Studies suggest that high fructose consumption has adverse effects on body composition and BP, but the mechanisms by which fructose stimulates hypertension are still unknown. One particular mechanism that may affect the reduction in urinary sodium excretion could be the impact of fructose on angiotensin II. Angiotensin II increases aldosterone production, which promotes sodium retention by the kidneys, leading to hypertension [27]. Farah et al. [28] observed the impacts of a high fructose diet in nocturnal mice. Mice consumed a high fructose diet for 8 weeks, and changes were seen only at night, a period of activity for mice. The researchers found that fructose increased nocturnal BP and plasma angiotensin II. In addition, responses to alpha-adrenergic blockades were augmented in fructose-fed mice, indicating an increase in sympathetic nerve activation. This increase in plasma angiotensin II in conjunction with sympathetic activation suggests that fructose activates a sympathetic pathway and may stimulate aldosterone production, causing sodium retention and a subsequent increase in BP. Another potential mechanism by which fructose could stimulate decreased urinary sodium excretion is through its interactions with salt absorption in the small intestines and the kidney tubules, through the fructose transporter Glut5. In another animal study, fructose-fed rats were found to have a reduction in urinary sodium excretion by the kidneys, which resulted in hypertension [29]. Urinary sodium excretion, however, did not decrease in mice that had a knockout of the Glut5 transporter, suggesting that Glut5 was the primary mechanism by which salt absorption was stimulated during a high fructose diet.
Collective evidence also suggests that diets high in added sugar promote body weight and fat gain, which can lead to metabolic syndrome, oxidative stress, and a dysregulation of lipid and carbohydrate metabolism. Research has shown that the main driving force of metabolic syndrome is insulin resistance, which is associated mainly with poorly patterned eating and the dramatic rise in obesity, diabetes, and CVD [30]. In previous years, metabolic syndrome was attributed to the overconsumption of fat in the Western diet. Recent studies, however, suggest that metabolic diseases can be largely attributed to the overconsumption of added sugars [30,31,32,33]. A meta-analysis by Te Morenga el al. [34] found that an increased intake of dietary sugars was significantly associated with increased body weight when adults consumed ad libitum diets. Another meta-analysis by Te Morenga et al. [18] reported that a high sugar diet was associated with an increase in lipid profiles. These associations between sugar consumption and lipid concentrations occurred most consistently in studies that did not report significant weight changes. In the same study, they found that increased sugar consumption was significantly associated with BP, especially in trials lasting ≥8 weeks as evidenced by an increase in systolic and diastolic BP by 6.9 mmHg and 5.6 mmHg, respectively. Thus, diets high in added sugar promote changes in BP and lipid profiles, and potentially increase CVD risk through the mechanisms of both body weight gain and metabolic syndrome.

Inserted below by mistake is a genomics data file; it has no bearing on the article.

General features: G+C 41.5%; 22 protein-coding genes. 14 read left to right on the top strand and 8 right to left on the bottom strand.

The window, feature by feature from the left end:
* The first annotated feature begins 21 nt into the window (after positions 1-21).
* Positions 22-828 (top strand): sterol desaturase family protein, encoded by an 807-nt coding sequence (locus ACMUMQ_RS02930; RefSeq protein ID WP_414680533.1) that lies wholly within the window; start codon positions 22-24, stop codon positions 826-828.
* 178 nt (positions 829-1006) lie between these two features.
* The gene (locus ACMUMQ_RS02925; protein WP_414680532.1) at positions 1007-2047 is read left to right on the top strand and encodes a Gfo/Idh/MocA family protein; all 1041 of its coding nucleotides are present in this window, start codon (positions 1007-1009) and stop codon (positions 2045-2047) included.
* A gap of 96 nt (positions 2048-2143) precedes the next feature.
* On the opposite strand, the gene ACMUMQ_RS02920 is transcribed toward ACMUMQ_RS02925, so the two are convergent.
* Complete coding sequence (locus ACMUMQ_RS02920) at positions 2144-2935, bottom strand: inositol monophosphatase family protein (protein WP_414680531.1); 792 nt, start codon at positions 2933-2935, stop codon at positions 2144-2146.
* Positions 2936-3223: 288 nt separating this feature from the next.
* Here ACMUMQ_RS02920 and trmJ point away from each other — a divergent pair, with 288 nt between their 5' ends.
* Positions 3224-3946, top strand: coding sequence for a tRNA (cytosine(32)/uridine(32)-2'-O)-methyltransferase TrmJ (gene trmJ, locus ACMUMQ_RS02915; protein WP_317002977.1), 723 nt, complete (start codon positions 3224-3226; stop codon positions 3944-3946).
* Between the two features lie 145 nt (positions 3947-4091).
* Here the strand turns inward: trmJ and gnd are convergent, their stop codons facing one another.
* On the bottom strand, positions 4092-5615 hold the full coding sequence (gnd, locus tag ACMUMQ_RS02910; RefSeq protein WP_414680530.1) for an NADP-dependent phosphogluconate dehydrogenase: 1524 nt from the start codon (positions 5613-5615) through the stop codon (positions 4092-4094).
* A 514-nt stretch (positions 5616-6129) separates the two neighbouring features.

It is interesting to note that the associations between added sugar intake and BP were significant in females but not in males. Studies show that a high fructose or sucrose diet can increase BP, with a greater increase generally occurring in male rodents [35,36]. However, Galipeau et al. [36] found that sex hormones play a role in response to a fructose diet in females. For instance, there were no significant differences between the female fructose-fed and control rats for BP after 9 weeks of 60% fructose consumption. In contrast, in the male fructose-fed rats, BP rose by the third week and continued to increase throughout the study compared to the male controls. In comparison, they looked at the effects of sex hormones on BP by comparing four groups of female rats: Control, fructose diet, ovariectomized (Ovx), and Ovx with fructose diet, and found that only the Ovx rats with fructose diets had a significant increase in BP. This suggested that female rats might have protection from fructose induced hypertension compared to male rats. However, when the female rats lose ovarian sex hormones through an Ovx, they also have increases in BP. Similarly, older women tend to have low levels of estrogen due to menopause, therefore this may explain why added sugar consumption was significantly associated with BP in females and why a reduction in added sugar has a potential to reduce BP levels in the older women but not in the men.
The present study also determined that increasing the consumption of whole fruit reduced diastolic BP in both males and females. In a 6-month dietary intervention study, educating participants to consume more fruits and vegetables led to a 1.4 ± 1.7 portion increase in fruit and vegetable intake and resulted in a mean 1.5 mmHg reduction in diastolic BP and 4.0 mmHg reduction in systolic BP [37]. In addition, in a prospective cohort study, in which participants were followed up every 2 years over a span of 8 years, frequent fruit consumption (≥4 servings/ day) was associated with a 67% reduced incidence of hypertension in females and a 56% lower incidence in males as compared to the rates of infrequent consumers [38]. Clinical trial studies have shown that fruit such as grapes, tart cherries, and blueberries can reduce BP in adults [39,40,41].